Terry Miura • Studio Notes

Sunday, January 11, 2015

A Little More on the Color Wheel

It seems there's a bit of confusion on the color wheel thing in the previous post. I had a couple of questions asking me about the relationship between chroma and value. I said that in the color wheel I presented, in each slice of the pie, the chroma changes (becomes grayer) but the value remains the same as we travel toward the center.

Sometimes our eyes are tricked into seeing lower chroma as lower (or higher) value, when they're actually the same. I really can't tell you what the scientific reason behind that is. I have noticed a tendency to confuse lighter (value) with brighter (chroma). But confusing the terminology is one thing, to actually perceive a color as lighter or darker than it is something we all experience to one degree or another. 

Squinting is always a good way to simplify what you're seeing - by limiting the amount of light that the eye receives, you limit the amount of information as well, and we see only the simplified picture. If you were to squint at my color wheel, I think you can see that the values do not change within any slice of the pie.

…that is, within reason. I don't claim my pie is perfect, but the aberrations are (should be) within a few percentage points at most.

Below is a good illustration - I converted the color wheel to grayscale in Photoshop to eliminate hue information. All we see now is value.  See what I mean?

I did the same with a couple of color wheels that I found online. Here's one in which the colors move toward black as it moves toward the center.

And another one in which the color moves toward white as it moves toward the center. It's got a hole in the middle, but you can see what I mean. 

In all three examples, all I did was convert the color file to grayscale. There's a huge difference in what information is presented, isn't there?  I really don't find the second and third color wheels helpful. I mean the second one shows what happens to a pure hue if you mix it with black, and the third one shows what happens when you mix it with white. That's not really useful information for a painter. I don't want to know what happens to red if I mix it with black or white. What I want is to be able to show how chroma affects color. I want to show that value and chroma are two different functions.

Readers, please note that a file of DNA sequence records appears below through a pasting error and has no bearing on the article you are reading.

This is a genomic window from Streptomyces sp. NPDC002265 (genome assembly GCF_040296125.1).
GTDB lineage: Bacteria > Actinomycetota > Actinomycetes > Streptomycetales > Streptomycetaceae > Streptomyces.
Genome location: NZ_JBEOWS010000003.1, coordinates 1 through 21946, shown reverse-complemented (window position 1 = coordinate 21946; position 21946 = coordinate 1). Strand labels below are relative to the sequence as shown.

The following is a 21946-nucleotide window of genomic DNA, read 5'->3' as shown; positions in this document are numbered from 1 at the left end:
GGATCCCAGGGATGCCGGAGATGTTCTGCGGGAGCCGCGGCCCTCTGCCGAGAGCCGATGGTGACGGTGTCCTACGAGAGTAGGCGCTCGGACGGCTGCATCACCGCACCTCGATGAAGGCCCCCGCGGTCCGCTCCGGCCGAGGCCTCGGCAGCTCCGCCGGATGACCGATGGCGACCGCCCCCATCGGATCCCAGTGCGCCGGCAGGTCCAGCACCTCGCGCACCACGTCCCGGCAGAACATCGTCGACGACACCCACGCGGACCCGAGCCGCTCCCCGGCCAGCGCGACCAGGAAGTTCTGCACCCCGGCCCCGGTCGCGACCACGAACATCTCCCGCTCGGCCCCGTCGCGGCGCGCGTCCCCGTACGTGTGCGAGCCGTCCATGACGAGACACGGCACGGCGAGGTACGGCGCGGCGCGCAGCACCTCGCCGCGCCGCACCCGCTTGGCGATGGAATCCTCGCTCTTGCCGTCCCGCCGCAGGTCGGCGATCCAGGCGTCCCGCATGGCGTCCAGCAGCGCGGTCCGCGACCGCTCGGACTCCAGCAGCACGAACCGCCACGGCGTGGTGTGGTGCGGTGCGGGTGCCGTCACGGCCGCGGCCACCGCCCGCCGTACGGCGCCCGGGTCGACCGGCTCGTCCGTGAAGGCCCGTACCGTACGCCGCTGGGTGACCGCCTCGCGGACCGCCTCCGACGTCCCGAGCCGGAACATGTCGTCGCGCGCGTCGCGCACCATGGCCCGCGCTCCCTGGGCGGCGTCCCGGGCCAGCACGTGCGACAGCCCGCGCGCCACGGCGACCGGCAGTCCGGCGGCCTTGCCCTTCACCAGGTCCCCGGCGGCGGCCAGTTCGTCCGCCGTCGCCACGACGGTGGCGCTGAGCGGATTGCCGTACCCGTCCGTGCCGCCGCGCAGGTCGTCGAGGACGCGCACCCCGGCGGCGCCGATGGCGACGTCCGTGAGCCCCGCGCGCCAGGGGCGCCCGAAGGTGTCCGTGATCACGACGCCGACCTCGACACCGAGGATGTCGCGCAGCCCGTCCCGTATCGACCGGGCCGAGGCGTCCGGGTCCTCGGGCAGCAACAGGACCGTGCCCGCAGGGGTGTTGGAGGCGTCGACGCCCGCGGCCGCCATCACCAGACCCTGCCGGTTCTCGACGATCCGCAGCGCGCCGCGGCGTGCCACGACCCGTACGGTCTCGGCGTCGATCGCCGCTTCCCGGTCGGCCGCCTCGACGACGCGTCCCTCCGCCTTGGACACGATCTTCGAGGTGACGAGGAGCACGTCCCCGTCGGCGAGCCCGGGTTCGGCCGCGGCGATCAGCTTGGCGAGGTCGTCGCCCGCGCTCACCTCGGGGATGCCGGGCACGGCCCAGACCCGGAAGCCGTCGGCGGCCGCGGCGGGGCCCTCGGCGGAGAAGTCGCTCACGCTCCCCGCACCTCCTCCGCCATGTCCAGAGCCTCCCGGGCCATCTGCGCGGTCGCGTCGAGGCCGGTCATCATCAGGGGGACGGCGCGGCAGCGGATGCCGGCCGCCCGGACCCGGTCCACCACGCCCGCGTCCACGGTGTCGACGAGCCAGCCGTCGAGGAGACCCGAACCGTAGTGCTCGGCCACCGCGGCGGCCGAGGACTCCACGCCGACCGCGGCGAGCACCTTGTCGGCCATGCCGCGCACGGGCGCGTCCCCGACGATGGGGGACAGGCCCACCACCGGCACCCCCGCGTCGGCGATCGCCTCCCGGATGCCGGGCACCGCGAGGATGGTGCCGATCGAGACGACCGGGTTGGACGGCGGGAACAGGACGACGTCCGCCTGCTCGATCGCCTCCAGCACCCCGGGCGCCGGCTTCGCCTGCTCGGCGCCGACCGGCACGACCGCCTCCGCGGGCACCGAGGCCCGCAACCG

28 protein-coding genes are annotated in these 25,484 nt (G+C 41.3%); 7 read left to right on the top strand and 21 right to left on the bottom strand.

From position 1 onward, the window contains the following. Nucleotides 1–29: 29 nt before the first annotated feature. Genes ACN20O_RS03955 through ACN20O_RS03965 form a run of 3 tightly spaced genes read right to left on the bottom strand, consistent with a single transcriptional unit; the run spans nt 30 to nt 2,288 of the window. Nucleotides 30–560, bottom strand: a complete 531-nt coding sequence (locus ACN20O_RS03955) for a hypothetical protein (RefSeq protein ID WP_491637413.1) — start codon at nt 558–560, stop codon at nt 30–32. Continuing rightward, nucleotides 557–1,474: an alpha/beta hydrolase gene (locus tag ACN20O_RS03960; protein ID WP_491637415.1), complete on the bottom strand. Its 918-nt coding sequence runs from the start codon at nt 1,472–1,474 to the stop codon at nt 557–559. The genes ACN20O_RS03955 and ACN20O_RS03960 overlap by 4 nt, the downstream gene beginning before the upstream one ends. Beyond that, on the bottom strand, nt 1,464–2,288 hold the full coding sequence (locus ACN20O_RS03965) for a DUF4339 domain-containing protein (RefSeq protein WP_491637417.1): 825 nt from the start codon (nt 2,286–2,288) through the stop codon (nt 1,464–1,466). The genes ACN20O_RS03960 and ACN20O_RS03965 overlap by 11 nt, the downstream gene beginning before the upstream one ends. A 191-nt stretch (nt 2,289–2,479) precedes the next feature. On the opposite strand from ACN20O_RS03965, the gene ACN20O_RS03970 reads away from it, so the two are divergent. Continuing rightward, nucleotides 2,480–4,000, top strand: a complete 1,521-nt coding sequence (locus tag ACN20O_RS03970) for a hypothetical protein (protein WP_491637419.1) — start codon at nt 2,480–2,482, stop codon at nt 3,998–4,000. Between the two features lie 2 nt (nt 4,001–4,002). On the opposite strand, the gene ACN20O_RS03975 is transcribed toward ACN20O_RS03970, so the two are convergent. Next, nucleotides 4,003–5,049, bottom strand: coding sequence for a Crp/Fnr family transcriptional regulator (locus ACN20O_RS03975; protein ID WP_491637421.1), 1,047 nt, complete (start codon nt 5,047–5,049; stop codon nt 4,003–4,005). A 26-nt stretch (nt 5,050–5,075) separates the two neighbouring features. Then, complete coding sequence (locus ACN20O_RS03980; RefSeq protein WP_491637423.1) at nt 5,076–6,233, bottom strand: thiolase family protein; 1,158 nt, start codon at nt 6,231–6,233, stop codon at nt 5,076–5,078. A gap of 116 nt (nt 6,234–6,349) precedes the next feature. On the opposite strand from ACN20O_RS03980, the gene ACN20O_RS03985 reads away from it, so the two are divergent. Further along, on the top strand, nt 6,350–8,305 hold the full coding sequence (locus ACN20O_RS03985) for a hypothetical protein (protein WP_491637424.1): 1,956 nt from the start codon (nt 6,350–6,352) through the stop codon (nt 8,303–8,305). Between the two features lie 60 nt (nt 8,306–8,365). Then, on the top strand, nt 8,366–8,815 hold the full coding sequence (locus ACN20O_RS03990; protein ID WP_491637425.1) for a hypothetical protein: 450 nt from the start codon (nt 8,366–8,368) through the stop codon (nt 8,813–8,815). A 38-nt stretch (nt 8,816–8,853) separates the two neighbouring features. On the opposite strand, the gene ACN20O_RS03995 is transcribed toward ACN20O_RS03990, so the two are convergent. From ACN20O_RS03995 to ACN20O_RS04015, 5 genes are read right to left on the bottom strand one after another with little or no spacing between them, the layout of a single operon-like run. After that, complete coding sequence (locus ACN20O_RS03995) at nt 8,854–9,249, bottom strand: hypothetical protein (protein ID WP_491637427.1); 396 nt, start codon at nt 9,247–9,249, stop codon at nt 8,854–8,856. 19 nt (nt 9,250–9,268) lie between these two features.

That changing the chroma of a color doesn't change its value. (Changing the value of a color does affect its chroma. Chew on that one! hint-the second and the third color wheel does show us this fact)

Anyway, I hope these examples clear up the confusion about chroma and value. Remember to squint!


  1. What I can see in fact is the contrary, that every color has its own value, ones reflect more light than others, maybe because of the wavelength of each one, I don't know. Oh! I have just realiced, I thintk I also am mixing up brigther (the proper of each color) with value (the amount of light that it gets?).

  2. Thanks for your comment~ I'm not sure what you mean, but yes each color has its own value. That's not contrary to my point that in my color wheel, the value of a color doesn't need to change at all as it loses or gains saturation. I hope that makes sense~

    1. If a color loses saturation by adding white or black, I understand you are changing its natural value (or its natural bright, now I don't know how to call it) and even, when talking about color-pigment, by graying down the color you are moving it towards another one (for example yellow moves to green when adding black).

  3. Also it is true that computers doesn't use sustractive synthesis (color-pigment) but additive (color-light).

  4. It was very useful for me. Keep sharing such ideas in the future as well. This was actually what I was looking for, and I am glad to came here! Thanks for sharing the such information with us.

  5. It is very helpful information. I have an another question about shade and saturation.
    I have learned that shade means color adding black. Is that true the shade color has low saturation? Thank you very much.

    1. The term "shade" has a couple of definitions. "Adding black to a color" is the definition used mostly in paint manufacturing context, to show what happens to a color when mixed with black - (mixing with white is called "tint"). For us representational artists, it's not really helpful or relevant because rarely do we formulaically mix black into a hue to achieve a color. (OK, I'm speaking for myself and not for everyone, but as far as my little world of representational painting goes, I think most will agree with me) I think in the context of practicing representational painting, "shade" is used more generally, to point to any kind of variation of a hue. To a painter, "a shade of green" doesn't mean it's mixed with black- it just means a variation of a green. To a paint manufacturer, it specifically means the green is mixed with black. So two different meanings.

      Having said that, to answer your question, mixing any hue with black will reduce its saturation as well as its value.

    2. Terry, thank you very much for your answer. Right now I understand. ^_^